COOS BAY — If the Jordan Cove Energy Project backs out of the Community Enhancement Plan, its property tax dollars could flow in a few different directions.
On Monday, the Community Enhancement Plan work group discussed a draft agreement outlining when Jordan Cove would pay its annual community service fee, how much that fee would be and who would get the check.
One clause changed substantially: The company has an out after the plan turns 7 years old. At that point, Jordan Cove could choose to not renew its long-term rural enterprise zone tax exemption, halting all future community service fee payments and essentially tossing out the CEP.
"We didn't participate in any conversations regarding that paragraph," said Jordan Cove public affairs director Michael Hinrichs. "In fact, we don't have a role in the actual crafting process at all and haven't seen any iterations of it. I'm not sure how it came about, but we're leaving it to the working group and the enterprise zone entities to figure everything out."
Chris Claflin, Business Oregon's business development officer for Coos, Curry and Douglas Counties, said Jordan Cove has the right not to take the incentive.
"The sponsors want you to use the incentive longer than maybe you want to," he said. "It's not something that's anticipated in statute or rule."
Seven years into the plan, the taxing entities and proposed South Coast Community Foundation and Waterfront Development Partnership would already have seven rounds of community service fee revenues and, if things go as planned, thriving endowments.
But without this exemption, Jordan Cove would resume paying property taxes as usual and since it would sit in the North Bay Urban Renewal District, 99 percent of property tax dollars would go into its urban renewal agency — if it still exists.
Voters put the district in place in 1985 as a way to cure blight, directing some property tax revenues to improvements — mostly infrastructure — within the district.
"It’s certainly done some good work: Southport Lumber out there is a good example of that," said Coos County Urban Renewal Agency board chair Todd Goergen. "The agency participated in getting the rail spurs out there — that was pretty critical. We were very instrumental in getting the realignment of Transpacific Parkway and the new rail crossing for safety purposes. There was high concern with new activities developing out there and what's been proposed with Jordan Cove."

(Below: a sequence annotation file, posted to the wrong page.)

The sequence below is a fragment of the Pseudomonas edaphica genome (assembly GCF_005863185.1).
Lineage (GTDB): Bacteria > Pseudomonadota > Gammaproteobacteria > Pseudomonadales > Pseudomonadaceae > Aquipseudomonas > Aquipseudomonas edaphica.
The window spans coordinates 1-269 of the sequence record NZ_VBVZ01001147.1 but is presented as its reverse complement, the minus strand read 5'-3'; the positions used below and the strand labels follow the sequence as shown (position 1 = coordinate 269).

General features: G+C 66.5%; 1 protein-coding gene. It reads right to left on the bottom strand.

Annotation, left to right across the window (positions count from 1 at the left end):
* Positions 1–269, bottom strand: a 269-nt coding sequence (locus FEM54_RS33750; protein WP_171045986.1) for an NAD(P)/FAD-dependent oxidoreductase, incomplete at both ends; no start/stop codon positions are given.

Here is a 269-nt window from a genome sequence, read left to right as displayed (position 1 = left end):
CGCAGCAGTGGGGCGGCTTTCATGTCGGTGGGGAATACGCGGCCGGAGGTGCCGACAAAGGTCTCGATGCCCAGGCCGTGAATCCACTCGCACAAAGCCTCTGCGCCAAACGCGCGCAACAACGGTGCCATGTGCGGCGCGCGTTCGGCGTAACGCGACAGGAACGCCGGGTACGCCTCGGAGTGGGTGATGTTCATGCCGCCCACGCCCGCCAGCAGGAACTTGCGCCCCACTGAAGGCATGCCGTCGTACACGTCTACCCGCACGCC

Now that infrastructure is in place, nixing the need for the urban renewal agency to continue, Coos County Commissioner Bob Main said last fall.
Coos County alone has the power to disband the URA, which will sunset in 2018, but can't do so until all indebtedness has been paid, according to ORS 457.075. At the end of this fiscal year, Goergen said the URA had about $360,000 in debt.
If an urban renewal agency doesn't have debt, it's not supposed to exist, Main said.
But these URAs often "stay in debt intentionally" to continue existing, said county assessor Steve Jansen.
If Jordan Cove were to opt out of the property tax exemption and if the county were to disband the urban renewal district after that 120-day notice, about 55 percent of the property taxes would go to the Coos Bay School District, South Coast Education Service District, and Southwestern Oregon Community College, all of which would be subject to clawback through the school funding equalization formula.
In this case, 15.82 percent of the pie would go to the county; the rest would go to the North Spit taxing entities.
Editor's note: This story has been updated with additional information about the North Bay Urban Renewal District from URA board chair Todd Goergen.